DOHA, Qatar — Persian Gulf Arab states on Monday publicly endorsed the Iran nuclear deal during a visit by Secretary of State John F. Kerry, who said the United States would step up arms sales and intelligence-sharing to counter Iran’s “destabilizing activities” in the region.
“This was the best option among other options — to come up with a solution . . . through dialogue” with Iran, said Qatari Foreign Minister Khalid bin Mohammed al-Attiyah, speaking for the six-member Gulf Cooperation Council, which he heads. “We are confident that all the efforts that have been exerted make this region very secure, very stable.”
The unambiguous backing of the GCC countries could be helpful to the Obama administration as it tries to push the deal, reached in Vienna last month, through a skeptical Congress. Congress has 60 days to review the agreement and is expected to reject it, though not by enough votes to withstand a presidential veto.
The GCC support leaves Israel as the only country in the Middle East to vehemently oppose the agreement, which offers Iran sanctions relief in return for restrictions on its nuclear program. Israel maintains that the Obama administration should have negotiated a better deal, one that would end Iran’s ability to develop nuclear weapons, not merely delay it.
The endorsement by the GCC states — Saudi Arabia, Bahrain, Kuwait, Oman, Qatar and the United Arab Emirates — is a victory for Kerry. Previously, the foreign ministers of those Sunni states had expressed concerns about the deal, fearing that it would give Shiite Iran the means to fund its proxy allies in the region.
But after the meeting with Kerry, Attiyah said at a news conference held jointly with the top U.S. diplomat that the gulf states find provisions of the deal “reassuring to the region.” He said they hope eventually to discuss a total ban on nuclear weapons, “not only in Iran but in all the Middle East.” That was a veiled reference to Israel, the only country in the region thought to possess nuclear weapons, though it has never acknowledged having them.
Kerry said the GCC ministers had agreed that the nuclear agreement “contributes to the region’s long-term security, including by preventing Iran from developing or acquiring a military-nuclear capability.” Iran has repeatedly insisted that its nuclear program is only for non-military purposes, including energy production and medical tests.
The public turnabout on the deal suggests that the GCC countries figure they are better off getting U.S. assistance to counter any rise in Iranian influence. Under the deal, Iran is expected to gain access to an estimated $100 billion frozen in sanctioned accounts, plus future oil revenue.
Kerry came armed with more than reassuring rhetoric. He said the United States would expedite military sales and assistance that President Obama promised in May. It includes more intelligence-sharing, special forces training and exercises, ballistic-missile defense systems, cybersecurity and maritime interdiction of weapons. Kerry also pledged $62 million in humanitarian aid to assist Iraqis displaced by the sectarian violence in their country.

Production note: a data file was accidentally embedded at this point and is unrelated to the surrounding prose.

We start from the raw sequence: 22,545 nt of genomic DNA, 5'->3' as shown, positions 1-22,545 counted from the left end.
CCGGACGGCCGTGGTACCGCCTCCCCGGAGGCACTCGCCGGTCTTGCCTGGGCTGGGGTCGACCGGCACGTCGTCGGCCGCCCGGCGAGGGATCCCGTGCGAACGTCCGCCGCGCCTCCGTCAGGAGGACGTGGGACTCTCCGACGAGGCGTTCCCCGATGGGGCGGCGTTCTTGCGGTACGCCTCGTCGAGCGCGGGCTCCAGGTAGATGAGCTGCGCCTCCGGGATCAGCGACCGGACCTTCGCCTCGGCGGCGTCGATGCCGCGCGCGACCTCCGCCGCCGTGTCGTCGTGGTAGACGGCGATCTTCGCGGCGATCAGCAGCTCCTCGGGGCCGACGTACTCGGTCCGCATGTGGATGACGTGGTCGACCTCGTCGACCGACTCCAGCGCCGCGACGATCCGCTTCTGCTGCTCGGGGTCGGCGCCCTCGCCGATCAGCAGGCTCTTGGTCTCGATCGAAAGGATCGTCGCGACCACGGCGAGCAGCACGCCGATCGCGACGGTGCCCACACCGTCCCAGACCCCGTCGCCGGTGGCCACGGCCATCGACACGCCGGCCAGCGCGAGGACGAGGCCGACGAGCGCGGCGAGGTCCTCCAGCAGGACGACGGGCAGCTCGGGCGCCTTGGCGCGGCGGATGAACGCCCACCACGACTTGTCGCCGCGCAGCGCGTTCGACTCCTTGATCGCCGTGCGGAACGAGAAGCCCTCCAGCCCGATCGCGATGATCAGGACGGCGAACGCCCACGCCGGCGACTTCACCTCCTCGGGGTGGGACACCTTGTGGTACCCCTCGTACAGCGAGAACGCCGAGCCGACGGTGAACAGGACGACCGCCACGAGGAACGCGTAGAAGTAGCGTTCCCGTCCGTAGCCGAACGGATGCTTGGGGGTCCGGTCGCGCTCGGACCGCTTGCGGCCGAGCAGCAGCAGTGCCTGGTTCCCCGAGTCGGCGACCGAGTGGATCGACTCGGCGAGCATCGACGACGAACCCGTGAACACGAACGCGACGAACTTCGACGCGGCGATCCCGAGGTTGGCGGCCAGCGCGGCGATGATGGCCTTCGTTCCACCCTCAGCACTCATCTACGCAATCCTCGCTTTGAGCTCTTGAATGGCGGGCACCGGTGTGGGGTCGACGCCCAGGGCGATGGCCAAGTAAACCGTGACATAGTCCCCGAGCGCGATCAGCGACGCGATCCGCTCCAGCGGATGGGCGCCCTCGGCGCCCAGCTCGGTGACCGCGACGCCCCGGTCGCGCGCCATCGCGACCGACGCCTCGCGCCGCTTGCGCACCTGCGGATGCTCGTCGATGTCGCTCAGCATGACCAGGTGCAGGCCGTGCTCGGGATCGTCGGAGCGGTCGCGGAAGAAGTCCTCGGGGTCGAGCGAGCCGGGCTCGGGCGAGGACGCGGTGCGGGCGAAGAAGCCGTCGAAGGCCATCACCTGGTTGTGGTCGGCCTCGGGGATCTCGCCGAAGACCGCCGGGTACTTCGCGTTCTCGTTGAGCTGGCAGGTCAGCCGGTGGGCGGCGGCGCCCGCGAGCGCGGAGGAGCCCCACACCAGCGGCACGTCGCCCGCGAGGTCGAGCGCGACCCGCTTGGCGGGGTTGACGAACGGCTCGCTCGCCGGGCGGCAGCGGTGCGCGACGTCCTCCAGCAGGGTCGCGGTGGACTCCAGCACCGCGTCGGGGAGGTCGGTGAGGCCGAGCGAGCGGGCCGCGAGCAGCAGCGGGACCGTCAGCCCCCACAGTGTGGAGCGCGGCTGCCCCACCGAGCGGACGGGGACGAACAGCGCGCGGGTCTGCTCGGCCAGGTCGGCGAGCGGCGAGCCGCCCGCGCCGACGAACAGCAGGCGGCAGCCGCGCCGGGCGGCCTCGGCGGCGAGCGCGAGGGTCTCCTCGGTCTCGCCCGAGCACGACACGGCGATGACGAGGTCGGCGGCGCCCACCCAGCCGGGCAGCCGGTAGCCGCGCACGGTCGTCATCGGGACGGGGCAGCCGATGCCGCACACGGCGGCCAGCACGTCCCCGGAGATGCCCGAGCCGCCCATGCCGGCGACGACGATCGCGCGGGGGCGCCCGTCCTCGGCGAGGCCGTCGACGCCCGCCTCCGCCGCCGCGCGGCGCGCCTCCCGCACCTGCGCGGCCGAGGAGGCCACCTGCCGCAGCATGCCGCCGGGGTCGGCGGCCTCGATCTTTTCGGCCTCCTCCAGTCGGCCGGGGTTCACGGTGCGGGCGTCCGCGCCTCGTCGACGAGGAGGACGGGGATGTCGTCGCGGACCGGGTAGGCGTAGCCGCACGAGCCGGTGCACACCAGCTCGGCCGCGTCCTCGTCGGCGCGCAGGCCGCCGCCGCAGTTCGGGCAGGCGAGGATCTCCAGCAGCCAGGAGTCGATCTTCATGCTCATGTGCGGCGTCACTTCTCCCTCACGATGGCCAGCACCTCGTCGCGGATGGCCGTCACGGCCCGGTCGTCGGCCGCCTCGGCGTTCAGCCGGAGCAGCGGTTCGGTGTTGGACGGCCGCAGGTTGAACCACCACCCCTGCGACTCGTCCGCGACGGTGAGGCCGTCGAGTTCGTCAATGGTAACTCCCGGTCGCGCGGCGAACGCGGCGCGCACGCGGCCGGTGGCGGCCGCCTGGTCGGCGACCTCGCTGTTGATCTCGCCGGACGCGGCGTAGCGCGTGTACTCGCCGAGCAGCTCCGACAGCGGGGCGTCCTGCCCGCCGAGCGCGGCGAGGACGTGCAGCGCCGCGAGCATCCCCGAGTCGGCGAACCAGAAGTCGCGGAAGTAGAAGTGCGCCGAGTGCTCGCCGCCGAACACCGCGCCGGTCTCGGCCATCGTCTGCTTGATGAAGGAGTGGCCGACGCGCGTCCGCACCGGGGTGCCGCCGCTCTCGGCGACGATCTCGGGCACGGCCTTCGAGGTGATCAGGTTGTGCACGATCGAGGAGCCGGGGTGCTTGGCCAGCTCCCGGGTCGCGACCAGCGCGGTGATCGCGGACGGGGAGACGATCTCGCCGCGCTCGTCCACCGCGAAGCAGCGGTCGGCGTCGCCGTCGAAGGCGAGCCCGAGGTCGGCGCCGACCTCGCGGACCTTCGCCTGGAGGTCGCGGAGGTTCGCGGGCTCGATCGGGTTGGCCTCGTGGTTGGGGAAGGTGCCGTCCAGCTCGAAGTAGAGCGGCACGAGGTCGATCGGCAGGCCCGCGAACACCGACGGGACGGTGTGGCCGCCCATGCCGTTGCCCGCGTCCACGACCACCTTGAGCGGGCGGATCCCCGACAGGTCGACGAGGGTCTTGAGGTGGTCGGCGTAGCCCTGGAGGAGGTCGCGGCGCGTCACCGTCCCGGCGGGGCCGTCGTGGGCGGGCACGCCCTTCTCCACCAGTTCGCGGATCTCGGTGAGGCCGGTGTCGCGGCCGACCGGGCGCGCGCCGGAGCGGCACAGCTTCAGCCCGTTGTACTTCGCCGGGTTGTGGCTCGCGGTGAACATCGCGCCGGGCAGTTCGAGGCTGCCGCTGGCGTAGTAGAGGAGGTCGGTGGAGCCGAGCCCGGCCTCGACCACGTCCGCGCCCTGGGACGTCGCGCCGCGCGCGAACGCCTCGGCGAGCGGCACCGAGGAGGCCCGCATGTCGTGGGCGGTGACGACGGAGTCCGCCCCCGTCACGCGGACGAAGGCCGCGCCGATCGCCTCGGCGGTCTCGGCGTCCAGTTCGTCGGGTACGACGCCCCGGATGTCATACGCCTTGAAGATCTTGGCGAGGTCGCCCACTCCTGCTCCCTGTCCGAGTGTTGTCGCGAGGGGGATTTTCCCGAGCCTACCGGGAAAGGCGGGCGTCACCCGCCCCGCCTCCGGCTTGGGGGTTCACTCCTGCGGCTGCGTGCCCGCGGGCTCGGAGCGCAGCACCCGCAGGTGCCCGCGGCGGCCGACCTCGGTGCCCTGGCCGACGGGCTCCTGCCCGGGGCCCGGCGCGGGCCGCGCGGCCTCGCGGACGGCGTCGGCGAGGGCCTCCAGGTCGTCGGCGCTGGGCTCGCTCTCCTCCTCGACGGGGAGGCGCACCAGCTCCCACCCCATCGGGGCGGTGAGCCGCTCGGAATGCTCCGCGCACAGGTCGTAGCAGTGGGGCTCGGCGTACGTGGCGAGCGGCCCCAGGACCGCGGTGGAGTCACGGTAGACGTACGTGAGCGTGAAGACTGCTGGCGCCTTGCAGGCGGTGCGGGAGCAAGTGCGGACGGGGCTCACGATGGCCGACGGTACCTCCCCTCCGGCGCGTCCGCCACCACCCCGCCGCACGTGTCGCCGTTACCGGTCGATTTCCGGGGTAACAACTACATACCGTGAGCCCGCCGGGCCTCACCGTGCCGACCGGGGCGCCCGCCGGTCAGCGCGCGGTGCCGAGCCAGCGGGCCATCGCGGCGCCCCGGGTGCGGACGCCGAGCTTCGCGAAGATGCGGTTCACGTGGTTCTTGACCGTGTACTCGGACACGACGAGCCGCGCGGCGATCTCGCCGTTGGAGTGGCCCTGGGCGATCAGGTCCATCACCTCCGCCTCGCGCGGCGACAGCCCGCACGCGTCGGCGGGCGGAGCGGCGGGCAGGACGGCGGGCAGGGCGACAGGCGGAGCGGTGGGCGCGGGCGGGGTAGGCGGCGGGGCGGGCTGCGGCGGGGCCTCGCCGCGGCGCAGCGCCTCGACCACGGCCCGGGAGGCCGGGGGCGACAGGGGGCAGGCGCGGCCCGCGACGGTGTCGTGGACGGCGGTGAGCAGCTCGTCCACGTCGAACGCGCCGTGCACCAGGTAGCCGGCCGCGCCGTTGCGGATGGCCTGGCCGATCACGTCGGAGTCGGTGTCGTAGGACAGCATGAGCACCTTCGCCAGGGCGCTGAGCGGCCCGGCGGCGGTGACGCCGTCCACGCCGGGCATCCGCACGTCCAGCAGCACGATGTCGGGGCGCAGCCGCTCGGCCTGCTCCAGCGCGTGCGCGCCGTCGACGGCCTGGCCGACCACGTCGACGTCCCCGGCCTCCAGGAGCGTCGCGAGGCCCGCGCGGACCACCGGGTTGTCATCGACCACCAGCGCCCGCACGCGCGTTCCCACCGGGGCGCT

Late Monday in Doha, after Kerry had departed for Singapore, the United States and the GCC issued a joint statement that suggests that the United States would consider using military force if necessary to defend the gulf countries from invasion.
After an assertion that the Iran nuclear deal contributes to regional security, the statement says the United States and the GCC share an interest in keeping the region free from “external aggression.”
“The United States reiterated its commitment to working with the GCC to prevent and deter external threats and aggression,” it says. “In the event of such aggression or the threat of such aggression, the United States stands ready to work with our GCC partners to determine urgently what action may be appropriate, using the means at our collective disposal, including the potential use of military force, for the defense of our GCC partners.”
Kerry’s meeting with the GCC foreign ministers was the latest in a wide-ranging effort to garner support for the deal from Iran’s neighbors. Last month, Saudi Foreign Minister Adel al-Jubeir said Riyadh was reassured by Washington’s assertions that inspections of Iran’s nuclear facilities would be effective and that sanctions would be restored if Iran violates its commitments. Last week, the State Department authorized selling Saudi Arabia $5.4 billion worth of advanced Patriot missiles.
On Saturday, Kerry stopped in Cairo to meet with President Abdel Fatah al-Sissi, and Foreign Minister Sameh Shoukry said Egypt supports the nuclear deal.
The day before Kerry’s arrival, the United States delivered eight F-16s, the first such delivery since military aid to Egypt was resumed in March after being suspended over the government’s crackdown on dissent.
Four of the eight F-16s buzzed the capital shortly after arrival, and Egyptian markings were quickly painted over the U.S. ones.
In Doha, Kerry had a separate meeting with Jubeir and Russian Foreign Minister Sergei Lavrov to discuss the war in Syria. Moscow has backed the government of President Bashar al-Assad. Lavrov told reporters after meeting with Kerry that Russia’s aid to Syria is intended only to counter Islamic State terrorists.
Lavrov also criticized the United States for providing military training to some moderate Syrian rebels, saying it was “counterproductive” in the fight against the Islamic State because the rebels would be focused instead on attacking Syrian government troops.